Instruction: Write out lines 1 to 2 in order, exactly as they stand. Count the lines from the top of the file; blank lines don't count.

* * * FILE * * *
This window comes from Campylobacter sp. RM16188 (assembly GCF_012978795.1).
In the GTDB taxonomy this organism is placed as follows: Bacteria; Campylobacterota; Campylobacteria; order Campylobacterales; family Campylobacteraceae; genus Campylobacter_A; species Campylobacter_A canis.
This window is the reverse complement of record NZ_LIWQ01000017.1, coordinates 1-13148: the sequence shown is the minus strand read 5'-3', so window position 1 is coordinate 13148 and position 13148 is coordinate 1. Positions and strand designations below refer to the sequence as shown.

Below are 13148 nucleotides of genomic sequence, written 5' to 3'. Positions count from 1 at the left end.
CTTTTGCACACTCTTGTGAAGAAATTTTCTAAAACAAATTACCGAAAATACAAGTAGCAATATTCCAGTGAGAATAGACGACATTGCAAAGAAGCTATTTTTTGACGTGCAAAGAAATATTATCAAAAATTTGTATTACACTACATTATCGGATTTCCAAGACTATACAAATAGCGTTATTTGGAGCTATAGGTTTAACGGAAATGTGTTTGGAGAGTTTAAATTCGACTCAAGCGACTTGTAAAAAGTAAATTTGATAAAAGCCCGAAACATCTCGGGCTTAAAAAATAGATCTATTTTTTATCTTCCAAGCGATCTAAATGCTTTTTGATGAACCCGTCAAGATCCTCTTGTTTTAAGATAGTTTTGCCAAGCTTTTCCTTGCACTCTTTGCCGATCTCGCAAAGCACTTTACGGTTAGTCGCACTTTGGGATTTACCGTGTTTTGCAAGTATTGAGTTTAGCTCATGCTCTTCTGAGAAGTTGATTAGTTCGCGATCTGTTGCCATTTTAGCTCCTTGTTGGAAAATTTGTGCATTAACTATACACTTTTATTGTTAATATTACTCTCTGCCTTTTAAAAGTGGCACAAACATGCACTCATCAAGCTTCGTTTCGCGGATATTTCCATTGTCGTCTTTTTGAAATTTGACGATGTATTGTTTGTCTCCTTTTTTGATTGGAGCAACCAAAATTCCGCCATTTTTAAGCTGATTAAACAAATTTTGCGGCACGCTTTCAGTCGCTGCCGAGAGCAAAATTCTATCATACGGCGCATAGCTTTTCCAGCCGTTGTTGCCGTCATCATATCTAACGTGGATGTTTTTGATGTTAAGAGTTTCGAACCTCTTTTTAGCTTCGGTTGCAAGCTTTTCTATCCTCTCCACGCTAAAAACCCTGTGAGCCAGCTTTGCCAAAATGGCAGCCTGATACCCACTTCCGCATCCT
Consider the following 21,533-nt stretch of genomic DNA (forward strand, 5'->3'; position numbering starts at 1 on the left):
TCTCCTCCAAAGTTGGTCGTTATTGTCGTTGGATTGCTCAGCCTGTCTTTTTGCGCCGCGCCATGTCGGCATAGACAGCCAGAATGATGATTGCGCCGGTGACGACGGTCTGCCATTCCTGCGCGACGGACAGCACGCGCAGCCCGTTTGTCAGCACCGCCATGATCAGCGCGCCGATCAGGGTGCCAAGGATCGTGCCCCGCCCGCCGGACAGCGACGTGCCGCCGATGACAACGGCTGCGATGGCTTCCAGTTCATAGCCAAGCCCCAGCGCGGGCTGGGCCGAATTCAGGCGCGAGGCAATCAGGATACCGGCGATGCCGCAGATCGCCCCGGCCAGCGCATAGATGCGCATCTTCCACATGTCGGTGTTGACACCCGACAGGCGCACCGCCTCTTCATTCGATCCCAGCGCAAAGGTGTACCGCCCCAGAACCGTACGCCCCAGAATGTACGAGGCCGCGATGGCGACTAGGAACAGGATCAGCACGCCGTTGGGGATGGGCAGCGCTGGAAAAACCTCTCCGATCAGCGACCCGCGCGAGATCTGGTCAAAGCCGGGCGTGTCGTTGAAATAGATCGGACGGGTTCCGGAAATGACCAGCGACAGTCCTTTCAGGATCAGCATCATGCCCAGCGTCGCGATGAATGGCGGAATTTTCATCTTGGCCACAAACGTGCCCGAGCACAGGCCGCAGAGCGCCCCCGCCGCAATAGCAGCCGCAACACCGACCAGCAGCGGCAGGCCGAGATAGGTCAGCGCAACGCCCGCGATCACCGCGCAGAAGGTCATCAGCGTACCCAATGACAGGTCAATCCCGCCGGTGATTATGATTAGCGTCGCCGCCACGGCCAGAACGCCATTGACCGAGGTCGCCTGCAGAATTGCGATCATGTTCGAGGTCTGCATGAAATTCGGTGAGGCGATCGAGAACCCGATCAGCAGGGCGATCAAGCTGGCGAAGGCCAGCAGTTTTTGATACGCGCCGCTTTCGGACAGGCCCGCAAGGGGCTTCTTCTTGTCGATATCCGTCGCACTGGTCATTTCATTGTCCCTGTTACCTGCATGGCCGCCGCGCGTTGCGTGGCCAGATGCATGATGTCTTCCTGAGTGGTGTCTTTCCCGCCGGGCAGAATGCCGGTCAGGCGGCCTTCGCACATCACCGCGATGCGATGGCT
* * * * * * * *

This window comes from Campylobacter sp. RM16188 (assembly GCF_012978795.1).
In the GTDB taxonomy this organism is placed as follows: Bacteria; Campylobacterota; Campylobacteria; order Campylobacterales; family Campylobacteraceae; genus Campylobacter_A; species Campylobacter_A canis.